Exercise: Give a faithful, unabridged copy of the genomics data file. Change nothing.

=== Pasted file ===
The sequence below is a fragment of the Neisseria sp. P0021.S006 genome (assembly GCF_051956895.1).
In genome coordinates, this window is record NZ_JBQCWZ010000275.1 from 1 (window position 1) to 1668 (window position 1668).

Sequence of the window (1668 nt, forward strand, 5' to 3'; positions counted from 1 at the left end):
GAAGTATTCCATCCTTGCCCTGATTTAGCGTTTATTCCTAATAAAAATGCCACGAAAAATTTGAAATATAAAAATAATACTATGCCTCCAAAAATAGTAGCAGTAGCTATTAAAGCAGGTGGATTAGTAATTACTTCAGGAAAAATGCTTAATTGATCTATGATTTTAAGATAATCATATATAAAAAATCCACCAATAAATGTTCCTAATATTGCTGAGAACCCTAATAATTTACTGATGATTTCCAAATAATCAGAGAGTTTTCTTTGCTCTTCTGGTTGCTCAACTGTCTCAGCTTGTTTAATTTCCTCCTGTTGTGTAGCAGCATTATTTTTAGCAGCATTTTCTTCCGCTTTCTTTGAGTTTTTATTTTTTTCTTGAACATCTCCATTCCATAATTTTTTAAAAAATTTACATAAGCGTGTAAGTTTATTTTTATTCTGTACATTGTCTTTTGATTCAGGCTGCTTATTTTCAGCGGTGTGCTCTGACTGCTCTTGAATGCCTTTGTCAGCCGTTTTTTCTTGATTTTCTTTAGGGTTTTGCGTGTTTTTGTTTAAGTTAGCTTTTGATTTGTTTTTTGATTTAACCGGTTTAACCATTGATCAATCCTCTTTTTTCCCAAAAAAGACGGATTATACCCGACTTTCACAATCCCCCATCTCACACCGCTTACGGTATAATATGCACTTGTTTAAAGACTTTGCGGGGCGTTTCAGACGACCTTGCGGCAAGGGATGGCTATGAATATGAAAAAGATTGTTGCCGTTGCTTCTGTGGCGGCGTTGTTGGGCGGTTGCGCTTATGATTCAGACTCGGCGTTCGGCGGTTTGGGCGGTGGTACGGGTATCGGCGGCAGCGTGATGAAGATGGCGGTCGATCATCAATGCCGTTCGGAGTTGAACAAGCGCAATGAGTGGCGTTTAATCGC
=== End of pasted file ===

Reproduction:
The sequence below is a fragment of the Neisseria sp. P0021.S006 genome (assembly GCF_051956895.1).
In genome coordinates, this window is record NZ_JBQCWZ010000275.1 from 1 (window position 1) to 1668 (window position 1668).

Sequence of the window (1668 nt, forward strand, 5' to 3'; positions counted from 1 at the left end):
GAAGTATTCCATCCTTGCCCTGATTTAGCGTTTATTCCTAATAAAAATGCCACGAAAAATTTGAAATATAAAAATAATACTATGCCTCCAAAAATAGTAGCAGTAGCTATTAAAGCAGGTGGATTAGTAATTACTTCAGGAAAAATGCTTAATTGATCTATGATTTTAAGATAATCATATATAAAAAATCCACCAATAAATGTTCCTAATATTGCTGAGAACCCTAATAATTTACTGATGATTTCCAAATAATCAGAGAGTTTTCTTTGCTCTTCTGGTTGCTCAACTGTCTCAGCTTGTTTAATTTCCTCCTGTTGTGTAGCAGCATTATTTTTAGCAGCATTTTCTTCCGCTTTCTTTGAGTTTTTATTTTTTTCTTGAACATCTCCATTCCATAATTTTTTAAAAAATTTACATAAGCGTGTAAGTTTATTTTTATTCTGTACATTGTCTTTTGATTCAGGCTGCTTATTTTCAGCGGTGTGCTCTGACTGCTCTTGAATGCCTTTGTCAGCCGTTTTTTCTTGATTTTCTTTAGGGTTTTGCGTGTTTTTGTTTAAGTTAGCTTTTGATTTGTTTTTTGATTTAACCGGTTTAACCATTGATCAATCCTCTTTTTTCCCAAAAAAGACGGATTATACCCGACTTTCACAATCCCCCATCTCACACCGCTTACGGTATAATATGCACTTGTTTAAAGACTTTGCGGGGCGTTTCAGACGACCTTGCGGCAAGGGATGGCTATGAATATGAAAAAGATTGTTGCCGTTGCTTCTGTGGCGGCGTTGTTGGGCGGTTGCGCTTATGATTCAGACTCGGCGTTCGGCGGTTTGGGCGGTGGTACGGGTATCGGCGGCAGCGTGATGAAGATGGCGGTCGATCATCAATGCCGTTCGGAGTTGAACAAGCGCAATGAGTGGCGTTTAATCGC